Then tell them to Write in His Name on their vote ballot. Instead of voting for any of the final nominees get a write in movement started..

    Because we are totally screwed if any of the current front runners are elected so might as well not be party to electing any of them.

    • Abbybwood
      March 25, 2016 at 19:57

      Activists for Sanders need to file for him to run as an Independent now in all fifty states.

      Signatures need to be gathered NOW to qualify him for the ballot in all fifty states.

      If he loses the nomination to Clinton, and he will due to the DNC’s rotten use of the Super Delegates (which were locked up for Hillary Clinton over a year ago), he needs to announce he is running as an Independent.

      He will easily poll past the necessary 15% threshold adopted by the Presidential Debate Commission and will thus be allowed in all four or five “sanctioned” debates.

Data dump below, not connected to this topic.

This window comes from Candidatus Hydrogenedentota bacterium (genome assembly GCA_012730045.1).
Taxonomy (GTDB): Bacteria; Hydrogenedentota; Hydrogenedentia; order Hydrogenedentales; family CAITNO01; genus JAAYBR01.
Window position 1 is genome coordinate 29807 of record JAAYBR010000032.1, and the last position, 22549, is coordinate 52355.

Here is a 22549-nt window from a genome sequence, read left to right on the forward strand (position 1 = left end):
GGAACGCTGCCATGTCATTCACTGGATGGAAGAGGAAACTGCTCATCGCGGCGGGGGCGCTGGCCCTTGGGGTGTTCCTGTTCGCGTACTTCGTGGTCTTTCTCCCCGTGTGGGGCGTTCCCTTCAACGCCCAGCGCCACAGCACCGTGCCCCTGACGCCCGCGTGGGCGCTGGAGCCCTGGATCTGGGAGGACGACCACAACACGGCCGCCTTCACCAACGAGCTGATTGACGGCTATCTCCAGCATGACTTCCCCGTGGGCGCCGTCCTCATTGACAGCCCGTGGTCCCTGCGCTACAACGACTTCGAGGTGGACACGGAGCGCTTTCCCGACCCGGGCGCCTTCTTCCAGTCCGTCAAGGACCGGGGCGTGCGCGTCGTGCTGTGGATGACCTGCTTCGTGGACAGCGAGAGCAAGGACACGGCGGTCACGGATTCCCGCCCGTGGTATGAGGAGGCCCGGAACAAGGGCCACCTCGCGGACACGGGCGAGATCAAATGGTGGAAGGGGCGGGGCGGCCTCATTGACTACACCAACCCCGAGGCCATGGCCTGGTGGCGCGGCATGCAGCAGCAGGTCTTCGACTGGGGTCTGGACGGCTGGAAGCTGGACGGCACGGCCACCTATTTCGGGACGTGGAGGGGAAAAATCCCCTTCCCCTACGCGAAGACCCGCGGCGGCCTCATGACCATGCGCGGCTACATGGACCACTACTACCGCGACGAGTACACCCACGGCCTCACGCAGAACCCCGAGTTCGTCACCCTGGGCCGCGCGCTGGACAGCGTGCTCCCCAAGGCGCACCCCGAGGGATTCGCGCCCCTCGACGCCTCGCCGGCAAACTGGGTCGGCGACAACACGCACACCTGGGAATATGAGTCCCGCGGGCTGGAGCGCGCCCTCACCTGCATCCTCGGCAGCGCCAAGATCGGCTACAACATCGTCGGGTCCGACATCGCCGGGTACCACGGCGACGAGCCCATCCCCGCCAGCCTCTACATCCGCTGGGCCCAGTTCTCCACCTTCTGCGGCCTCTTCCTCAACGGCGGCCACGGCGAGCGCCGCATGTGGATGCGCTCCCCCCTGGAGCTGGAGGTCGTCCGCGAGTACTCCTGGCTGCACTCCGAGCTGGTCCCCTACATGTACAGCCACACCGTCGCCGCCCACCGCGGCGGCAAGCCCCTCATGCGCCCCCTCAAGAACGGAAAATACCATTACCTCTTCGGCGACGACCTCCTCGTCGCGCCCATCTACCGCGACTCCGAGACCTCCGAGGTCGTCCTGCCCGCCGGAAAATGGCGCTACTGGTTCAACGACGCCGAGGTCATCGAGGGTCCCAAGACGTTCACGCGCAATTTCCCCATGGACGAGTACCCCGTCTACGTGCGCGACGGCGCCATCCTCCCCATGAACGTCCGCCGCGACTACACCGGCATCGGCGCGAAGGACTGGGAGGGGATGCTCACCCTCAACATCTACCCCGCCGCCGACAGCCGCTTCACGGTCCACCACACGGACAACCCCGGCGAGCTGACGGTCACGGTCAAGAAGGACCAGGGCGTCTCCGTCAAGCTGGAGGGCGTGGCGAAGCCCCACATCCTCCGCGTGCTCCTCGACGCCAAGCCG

A debate between Clinton/Trump?/Sanders would ensure a landslide election for Sanders as both Clinton and Trump are loathed within their own parties.

      And take note that at the beginning of the process Sanders made a blanket statement that he would endorse the nominee of the Democrat Party.

      NOW he has come out with “conditions”. If Clinton will promise to fight for a single payer Medicare for All health care system. If Clinton will promise to enact a national $15/hr. minimum wage. If she will promise to stop the TPP. Etc. Only “then” he now says he will endorse her.

      Clinton will NEVER agree to any of these conditions which makes me think Bernie Sanders might be serious about starting a “political revolution”.